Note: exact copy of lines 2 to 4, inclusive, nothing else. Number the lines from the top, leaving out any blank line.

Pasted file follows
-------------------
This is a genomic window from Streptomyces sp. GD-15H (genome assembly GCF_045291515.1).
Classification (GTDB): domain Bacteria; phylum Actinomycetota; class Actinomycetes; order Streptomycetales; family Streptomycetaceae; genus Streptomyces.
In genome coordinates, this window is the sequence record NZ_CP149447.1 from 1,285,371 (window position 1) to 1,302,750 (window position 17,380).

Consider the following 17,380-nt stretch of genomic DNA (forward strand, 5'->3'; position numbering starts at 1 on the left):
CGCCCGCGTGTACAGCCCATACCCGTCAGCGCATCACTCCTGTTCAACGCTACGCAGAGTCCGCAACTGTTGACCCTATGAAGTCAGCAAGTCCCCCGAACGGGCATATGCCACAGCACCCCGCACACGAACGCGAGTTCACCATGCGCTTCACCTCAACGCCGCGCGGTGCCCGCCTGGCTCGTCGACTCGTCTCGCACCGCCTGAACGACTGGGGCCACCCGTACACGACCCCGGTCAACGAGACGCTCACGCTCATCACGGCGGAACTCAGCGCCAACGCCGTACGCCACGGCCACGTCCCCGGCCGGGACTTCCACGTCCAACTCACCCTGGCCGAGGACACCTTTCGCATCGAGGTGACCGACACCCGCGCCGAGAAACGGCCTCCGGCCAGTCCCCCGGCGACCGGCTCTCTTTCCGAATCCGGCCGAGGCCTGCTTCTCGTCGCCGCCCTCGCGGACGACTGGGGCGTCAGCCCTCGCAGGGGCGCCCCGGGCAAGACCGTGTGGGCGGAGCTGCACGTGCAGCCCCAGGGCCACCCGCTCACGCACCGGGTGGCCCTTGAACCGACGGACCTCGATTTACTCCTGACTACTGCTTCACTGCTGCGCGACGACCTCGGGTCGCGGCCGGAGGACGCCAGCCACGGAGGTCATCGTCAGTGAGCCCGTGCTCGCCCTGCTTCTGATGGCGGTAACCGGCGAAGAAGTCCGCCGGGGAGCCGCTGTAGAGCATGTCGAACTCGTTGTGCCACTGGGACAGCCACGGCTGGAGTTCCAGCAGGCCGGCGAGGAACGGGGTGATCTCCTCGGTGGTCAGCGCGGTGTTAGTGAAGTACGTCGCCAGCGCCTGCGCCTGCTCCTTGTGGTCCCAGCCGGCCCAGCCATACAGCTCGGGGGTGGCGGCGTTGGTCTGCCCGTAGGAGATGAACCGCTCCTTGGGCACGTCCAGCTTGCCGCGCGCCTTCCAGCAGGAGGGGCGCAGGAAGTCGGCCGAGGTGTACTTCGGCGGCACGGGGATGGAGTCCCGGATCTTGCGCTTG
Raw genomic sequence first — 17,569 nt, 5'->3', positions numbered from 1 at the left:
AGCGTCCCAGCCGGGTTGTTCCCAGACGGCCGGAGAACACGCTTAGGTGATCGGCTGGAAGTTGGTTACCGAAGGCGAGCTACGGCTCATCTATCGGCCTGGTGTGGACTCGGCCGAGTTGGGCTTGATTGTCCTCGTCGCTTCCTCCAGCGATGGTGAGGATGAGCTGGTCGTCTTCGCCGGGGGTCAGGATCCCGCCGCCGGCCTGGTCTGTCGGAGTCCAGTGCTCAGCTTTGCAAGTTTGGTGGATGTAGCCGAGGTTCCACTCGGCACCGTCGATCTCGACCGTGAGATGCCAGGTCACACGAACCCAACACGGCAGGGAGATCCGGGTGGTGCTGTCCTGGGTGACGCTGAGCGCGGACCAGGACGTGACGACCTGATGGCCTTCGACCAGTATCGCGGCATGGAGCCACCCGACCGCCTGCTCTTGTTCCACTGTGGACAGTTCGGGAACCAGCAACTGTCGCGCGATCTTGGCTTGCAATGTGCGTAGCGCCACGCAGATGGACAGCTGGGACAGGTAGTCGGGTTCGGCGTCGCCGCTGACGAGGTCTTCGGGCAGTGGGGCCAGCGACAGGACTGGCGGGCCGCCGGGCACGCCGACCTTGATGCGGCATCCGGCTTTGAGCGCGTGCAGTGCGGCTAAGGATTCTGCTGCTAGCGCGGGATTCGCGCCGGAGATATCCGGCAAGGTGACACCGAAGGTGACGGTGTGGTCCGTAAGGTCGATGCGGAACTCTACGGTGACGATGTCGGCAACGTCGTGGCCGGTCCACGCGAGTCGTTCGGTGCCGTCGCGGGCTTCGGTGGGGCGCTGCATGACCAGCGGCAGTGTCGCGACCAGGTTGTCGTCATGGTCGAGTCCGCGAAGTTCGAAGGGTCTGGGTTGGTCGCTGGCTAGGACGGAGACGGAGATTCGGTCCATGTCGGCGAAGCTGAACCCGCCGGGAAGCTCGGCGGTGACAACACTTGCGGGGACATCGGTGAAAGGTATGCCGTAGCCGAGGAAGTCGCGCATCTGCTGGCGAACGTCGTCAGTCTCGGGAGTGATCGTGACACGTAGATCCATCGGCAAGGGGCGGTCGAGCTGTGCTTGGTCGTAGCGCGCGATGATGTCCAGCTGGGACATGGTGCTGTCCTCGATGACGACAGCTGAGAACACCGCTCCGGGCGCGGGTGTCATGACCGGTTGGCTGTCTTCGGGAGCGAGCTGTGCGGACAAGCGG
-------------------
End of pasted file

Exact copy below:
Classification (GTDB): domain Bacteria; phylum Actinomycetota; class Actinomycetes; order Streptomycetales; family Streptomycetaceae; genus Streptomyces.
In genome coordinates, this window is the sequence record NZ_CP149447.1 from 1,285,371 (window position 1) to 1,302,750 (window position 17,380).

Consider the following 17,380-nt stretch of genomic DNA (forward strand, 5'->3'; position numbering starts at 1 on the left):